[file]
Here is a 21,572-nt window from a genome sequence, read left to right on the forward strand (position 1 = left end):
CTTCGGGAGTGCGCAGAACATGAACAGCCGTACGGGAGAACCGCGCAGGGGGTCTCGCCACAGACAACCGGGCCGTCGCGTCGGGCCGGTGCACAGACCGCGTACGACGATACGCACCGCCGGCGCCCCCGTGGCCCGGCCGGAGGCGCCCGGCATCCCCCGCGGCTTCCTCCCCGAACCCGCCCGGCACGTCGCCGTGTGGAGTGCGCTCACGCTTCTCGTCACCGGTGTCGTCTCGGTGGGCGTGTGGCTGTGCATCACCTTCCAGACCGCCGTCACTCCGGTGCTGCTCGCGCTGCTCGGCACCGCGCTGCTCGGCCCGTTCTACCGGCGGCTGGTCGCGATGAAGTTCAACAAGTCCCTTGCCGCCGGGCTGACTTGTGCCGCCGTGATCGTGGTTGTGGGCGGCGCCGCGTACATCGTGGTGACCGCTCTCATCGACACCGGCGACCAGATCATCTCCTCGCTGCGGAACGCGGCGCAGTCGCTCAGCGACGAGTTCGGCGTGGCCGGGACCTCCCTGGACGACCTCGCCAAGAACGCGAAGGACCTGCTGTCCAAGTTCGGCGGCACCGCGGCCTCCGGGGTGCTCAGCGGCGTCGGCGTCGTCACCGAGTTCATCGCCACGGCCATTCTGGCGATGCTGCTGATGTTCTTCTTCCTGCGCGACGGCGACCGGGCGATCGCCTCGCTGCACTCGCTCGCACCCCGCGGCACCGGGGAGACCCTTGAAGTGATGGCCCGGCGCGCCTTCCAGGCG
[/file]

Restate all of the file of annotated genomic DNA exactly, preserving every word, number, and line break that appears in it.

Here is a 21,572-nt window from a genome sequence, read left to right on the forward strand (position 1 = left end):
CTTCGGGAGTGCGCAGAACATGAACAGCCGTACGGGAGAACCGCGCAGGGGGTCTCGCCACAGACAACCGGGCCGTCGCGTCGGGCCGGTGCACAGACCGCGTACGACGATACGCACCGCCGGCGCCCCCGTGGCCCGGCCGGAGGCGCCCGGCATCCCCCGCGGCTTCCTCCCCGAACCCGCCCGGCACGTCGCCGTGTGGAGTGCGCTCACGCTTCTCGTCACCGGTGTCGTCTCGGTGGGCGTGTGGCTGTGCATCACCTTCCAGACCGCCGTCACTCCGGTGCTGCTCGCGCTGCTCGGCACCGCGCTGCTCGGCCCGTTCTACCGGCGGCTGGTCGCGATGAAGTTCAACAAGTCCCTTGCCGCCGGGCTGACTTGTGCCGCCGTGATCGTGGTTGTGGGCGGCGCCGCGTACATCGTGGTGACCGCTCTCATCGACACCGGCGACCAGATCATCTCCTCGCTGCGGAACGCGGCGCAGTCGCTCAGCGACGAGTTCGGCGTGGCCGGGACCTCCCTGGACGACCTCGCCAAGAACGCGAAGGACCTGCTGTCCAAGTTCGGCGGCACCGCGGCCTCCGGGGTGCTCAGCGGCGTCGGCGTCGTCACCGAGTTCATCGCCACGGCCATTCTGGCGATGCTGCTGATGTTCTTCTTCCTGCGCGACGGCGACCGGGCGATCGCCTCGCTGCACTCGCTCGCACCCCGCGGCACCGGGGAGACCCTTGAAGTGATGGCCCGGCGCGCCTTCCAGGCG